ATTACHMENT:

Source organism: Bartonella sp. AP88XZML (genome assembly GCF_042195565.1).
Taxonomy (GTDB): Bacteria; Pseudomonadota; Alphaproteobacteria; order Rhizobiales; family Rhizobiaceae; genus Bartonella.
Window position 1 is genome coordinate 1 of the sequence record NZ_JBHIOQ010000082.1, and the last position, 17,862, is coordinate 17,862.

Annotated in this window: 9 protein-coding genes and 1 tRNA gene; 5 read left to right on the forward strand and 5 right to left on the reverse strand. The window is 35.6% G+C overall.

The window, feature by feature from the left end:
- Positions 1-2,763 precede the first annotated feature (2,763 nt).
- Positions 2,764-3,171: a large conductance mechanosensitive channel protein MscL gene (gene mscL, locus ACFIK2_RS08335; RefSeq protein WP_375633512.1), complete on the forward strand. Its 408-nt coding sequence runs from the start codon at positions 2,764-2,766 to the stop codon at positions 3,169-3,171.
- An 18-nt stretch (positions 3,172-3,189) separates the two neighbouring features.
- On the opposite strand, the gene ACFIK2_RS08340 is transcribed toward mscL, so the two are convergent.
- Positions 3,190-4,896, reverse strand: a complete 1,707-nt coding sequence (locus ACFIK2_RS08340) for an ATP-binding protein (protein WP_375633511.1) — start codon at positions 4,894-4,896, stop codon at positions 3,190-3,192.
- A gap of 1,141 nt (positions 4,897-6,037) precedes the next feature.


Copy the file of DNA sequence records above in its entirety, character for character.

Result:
Source organism: Bartonella sp. AP88XZML (genome assembly GCF_042195565.1).
Taxonomy (GTDB): Bacteria; Pseudomonadota; Alphaproteobacteria; order Rhizobiales; family Rhizobiaceae; genus Bartonella.
Window position 1 is genome coordinate 1 of the sequence record NZ_JBHIOQ010000082.1, and the last position, 17,862, is coordinate 17,862.

Annotated in this window: 9 protein-coding genes and 1 tRNA gene; 5 read left to right on the forward strand and 5 right to left on the reverse strand. The window is 35.6% G+C overall.

The window, feature by feature from the left end:
- Positions 1-2,763 precede the first annotated feature (2,763 nt).
- Positions 2,764-3,171: a large conductance mechanosensitive channel protein MscL gene (gene mscL, locus ACFIK2_RS08335; RefSeq protein WP_375633512.1), complete on the forward strand. Its 408-nt coding sequence runs from the start codon at positions 2,764-2,766 to the stop codon at positions 3,169-3,171.
- An 18-nt stretch (positions 3,172-3,189) separates the two neighbouring features.
- On the opposite strand, the gene ACFIK2_RS08340 is transcribed toward mscL, so the two are convergent.
- Positions 3,190-4,896, reverse strand: a complete 1,707-nt coding sequence (locus ACFIK2_RS08340) for an ATP-binding protein (protein WP_375633511.1) — start codon at positions 4,894-4,896, stop codon at positions 3,190-3,192.
- A gap of 1,141 nt (positions 4,897-6,037) precedes the next feature.